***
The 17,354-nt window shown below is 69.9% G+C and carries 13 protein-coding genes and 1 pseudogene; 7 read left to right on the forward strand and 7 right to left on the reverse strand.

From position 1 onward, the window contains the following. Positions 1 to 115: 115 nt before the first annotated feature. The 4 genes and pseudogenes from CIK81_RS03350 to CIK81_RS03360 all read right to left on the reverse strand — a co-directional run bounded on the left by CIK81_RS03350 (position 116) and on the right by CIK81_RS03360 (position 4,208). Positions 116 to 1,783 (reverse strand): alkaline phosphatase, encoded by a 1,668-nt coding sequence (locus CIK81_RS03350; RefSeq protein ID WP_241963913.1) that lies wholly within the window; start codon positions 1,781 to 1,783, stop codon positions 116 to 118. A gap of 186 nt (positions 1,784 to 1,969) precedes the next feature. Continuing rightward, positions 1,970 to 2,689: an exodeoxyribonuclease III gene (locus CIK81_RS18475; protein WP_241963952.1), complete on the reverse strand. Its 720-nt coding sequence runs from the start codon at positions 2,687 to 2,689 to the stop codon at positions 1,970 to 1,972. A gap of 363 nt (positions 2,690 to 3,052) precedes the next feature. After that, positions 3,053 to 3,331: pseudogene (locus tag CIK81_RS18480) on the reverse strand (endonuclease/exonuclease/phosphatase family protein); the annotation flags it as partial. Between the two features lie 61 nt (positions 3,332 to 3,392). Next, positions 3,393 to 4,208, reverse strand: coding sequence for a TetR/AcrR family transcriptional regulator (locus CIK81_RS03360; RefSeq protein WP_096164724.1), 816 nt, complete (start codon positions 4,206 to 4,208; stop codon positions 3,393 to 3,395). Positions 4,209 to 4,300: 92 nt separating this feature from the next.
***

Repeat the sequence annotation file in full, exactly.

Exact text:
The 17,354-nt window shown below is 69.9% G+C and carries 13 protein-coding genes and 1 pseudogene; 7 read left to right on the forward strand and 7 right to left on the reverse strand.

From position 1 onward, the window contains the following. Positions 1 to 115: 115 nt before the first annotated feature. The 4 genes and pseudogenes from CIK81_RS03350 to CIK81_RS03360 all read right to left on the reverse strand — a co-directional run bounded on the left by CIK81_RS03350 (position 116) and on the right by CIK81_RS03360 (position 4,208). Positions 116 to 1,783 (reverse strand): alkaline phosphatase, encoded by a 1,668-nt coding sequence (locus CIK81_RS03350; RefSeq protein ID WP_241963913.1) that lies wholly within the window; start codon positions 1,781 to 1,783, stop codon positions 116 to 118. A gap of 186 nt (positions 1,784 to 1,969) precedes the next feature. Continuing rightward, positions 1,970 to 2,689: an exodeoxyribonuclease III gene (locus CIK81_RS18475; protein WP_241963952.1), complete on the reverse strand. Its 720-nt coding sequence runs from the start codon at positions 2,687 to 2,689 to the stop codon at positions 1,970 to 1,972. A gap of 363 nt (positions 2,690 to 3,052) precedes the next feature. After that, positions 3,053 to 3,331: pseudogene (locus tag CIK81_RS18480) on the reverse strand (endonuclease/exonuclease/phosphatase family protein); the annotation flags it as partial. Between the two features lie 61 nt (positions 3,332 to 3,392). Next, positions 3,393 to 4,208, reverse strand: coding sequence for a TetR/AcrR family transcriptional regulator (locus CIK81_RS03360; RefSeq protein WP_096164724.1), 816 nt, complete (start codon positions 4,206 to 4,208; stop codon positions 3,393 to 3,395). Positions 4,209 to 4,300: 92 nt separating this feature from the next.